That being said, people with medical conditions like phenylketonuria or schizophrenia shouldn’t have aspartame because of the high volume of sweetener that these chemicals make.

What about Coke Zero?

I was actually shocked to find out Coke Zero had aspartame in it as well. I thought that Coke Zero would have strikingly different ingredients than Diet Coke, but it really doesn’t. 

The biggest difference between Diet Coke and Coke Zero is the taste. Coke Zero is supposed to mirror the original Coke taste while Diet Coke has its own flavor. I personally don’t like diet drinks because I can tell they taste a bit different than the classic sugary sweet taste of Coke. People will often describe Diet Coke as having a “lighter” taste, almost like you can taste the difference in calories.  

The makeup of these two drinks is almost identical too, but Diet Coke is made with citric acid while Coke Zero is made with sodium citrate. This is the biggest and only difference between these two sugar- and calorie-free Cokes.

Quitting Soda

Technically diet and zero-calorie sodas aren’t bad for you, but maybe don’t drink too many of them.

The amount of sodas people drink is often the real problem that comes with drinking soft drinks. They’re addictive. Also, because sodas are drinks, people don’t consume them as they do real food. With cookies, you can say you’re just going to eat one or two. You can nurse drinks all day because drinking isn’t something only done at meals. So how do you quit soda? 

1. Treat it like a dessert

Whether or not it has sugar in it, start treating soda like the sweet treat it is. Drink it after lunch or dinner, but not during. This way you’re not going through multiple cans of soda while you sit at the table, and you’re giving the sweet drink its own moment instead of losing its taste with every other bite.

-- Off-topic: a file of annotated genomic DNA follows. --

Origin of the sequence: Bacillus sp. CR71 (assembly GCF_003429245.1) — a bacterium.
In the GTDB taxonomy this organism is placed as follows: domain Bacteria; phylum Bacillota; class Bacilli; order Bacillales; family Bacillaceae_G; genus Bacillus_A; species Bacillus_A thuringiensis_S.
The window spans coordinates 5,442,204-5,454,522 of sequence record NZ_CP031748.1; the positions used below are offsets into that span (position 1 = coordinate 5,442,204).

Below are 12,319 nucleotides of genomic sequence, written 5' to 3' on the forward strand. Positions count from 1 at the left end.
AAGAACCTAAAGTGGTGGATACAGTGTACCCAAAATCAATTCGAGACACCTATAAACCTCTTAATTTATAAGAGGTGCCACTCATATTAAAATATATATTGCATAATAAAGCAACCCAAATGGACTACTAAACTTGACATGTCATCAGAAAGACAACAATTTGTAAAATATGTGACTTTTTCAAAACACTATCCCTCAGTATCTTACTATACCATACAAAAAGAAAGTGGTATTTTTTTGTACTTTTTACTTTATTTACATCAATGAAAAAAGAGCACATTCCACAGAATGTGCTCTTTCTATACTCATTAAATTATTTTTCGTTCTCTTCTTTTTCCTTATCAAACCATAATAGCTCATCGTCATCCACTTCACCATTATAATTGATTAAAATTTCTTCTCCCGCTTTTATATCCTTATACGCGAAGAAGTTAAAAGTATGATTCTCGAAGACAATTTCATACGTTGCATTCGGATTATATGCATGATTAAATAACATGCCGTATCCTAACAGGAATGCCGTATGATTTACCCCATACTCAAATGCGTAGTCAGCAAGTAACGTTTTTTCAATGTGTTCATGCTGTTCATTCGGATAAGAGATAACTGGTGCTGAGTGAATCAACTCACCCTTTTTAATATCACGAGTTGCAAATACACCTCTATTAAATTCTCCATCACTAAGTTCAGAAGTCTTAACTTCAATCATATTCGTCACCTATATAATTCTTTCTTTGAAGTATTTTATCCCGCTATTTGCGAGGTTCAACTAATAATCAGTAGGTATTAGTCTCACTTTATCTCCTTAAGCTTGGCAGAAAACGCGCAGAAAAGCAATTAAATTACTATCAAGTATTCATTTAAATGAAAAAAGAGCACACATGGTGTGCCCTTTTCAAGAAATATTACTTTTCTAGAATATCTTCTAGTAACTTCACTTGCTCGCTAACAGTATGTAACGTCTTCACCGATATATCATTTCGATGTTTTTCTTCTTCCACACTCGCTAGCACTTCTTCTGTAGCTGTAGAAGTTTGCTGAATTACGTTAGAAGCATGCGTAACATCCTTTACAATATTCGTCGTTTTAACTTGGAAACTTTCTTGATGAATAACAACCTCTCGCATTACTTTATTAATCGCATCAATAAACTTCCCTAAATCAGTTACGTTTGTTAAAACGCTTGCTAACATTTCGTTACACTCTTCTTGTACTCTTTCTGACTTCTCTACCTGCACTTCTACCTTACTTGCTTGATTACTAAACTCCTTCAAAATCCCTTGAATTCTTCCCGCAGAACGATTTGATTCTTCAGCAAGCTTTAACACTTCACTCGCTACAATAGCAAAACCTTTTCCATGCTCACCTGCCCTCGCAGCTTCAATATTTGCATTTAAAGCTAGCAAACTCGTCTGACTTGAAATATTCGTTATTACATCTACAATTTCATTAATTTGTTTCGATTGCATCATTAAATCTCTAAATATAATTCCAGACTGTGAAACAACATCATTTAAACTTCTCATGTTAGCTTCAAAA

2. Practice mindful drinking 

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My therapist taught me this trick and it’s amazing. We put so much into our bodies without realizing it. If you’re mindful and really focus on what you’re drinking when you’re drinking it, you’ll appreciate it more and drink or eat less of it. Mindful drinking and eating usually means putting away all distractions and just letting it be you and the food. There are actually a lot of meditations that focus on this topic. 

3. Pick a healthier drink

A big part of the allure that comes from soda is drinking something that isn’t water. If you want the flavor burst, maybe think of adding tea or coffee into the mix. When I need the sugary sweetness of soda, I’ll sometimes add something to my water to mix it up a bit. Some people also like kombucha and iced tea as well!

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4. Share a coke 

But actually! Maybe you and your partner both drink a bit too much Coke for your health. Suggest sharing a can whenever you open it. This will wean you off of drinking too much and also save y’all money! Plus you’re going into it with a partner. 

5. Only buy it sometimes

If you’re buying a pack of soda every time you go to the store, you’re going to end up drinking it. Next time you’re at the store, mindfully debate if you want the soda or not. My partner and I do this when we get alcohol. We debate if the occasion is special enough and how much to get. We know that the two of us shouldn’t buy a 12 pack for a date night, but a 6 pack will last us about a week. Either get smaller packs or only get them on special occasions.

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It’s possible to wean yourself off, but it’s okay to have some every now and then! Do you love Coke? What about Diet? Comment your soda preferences below!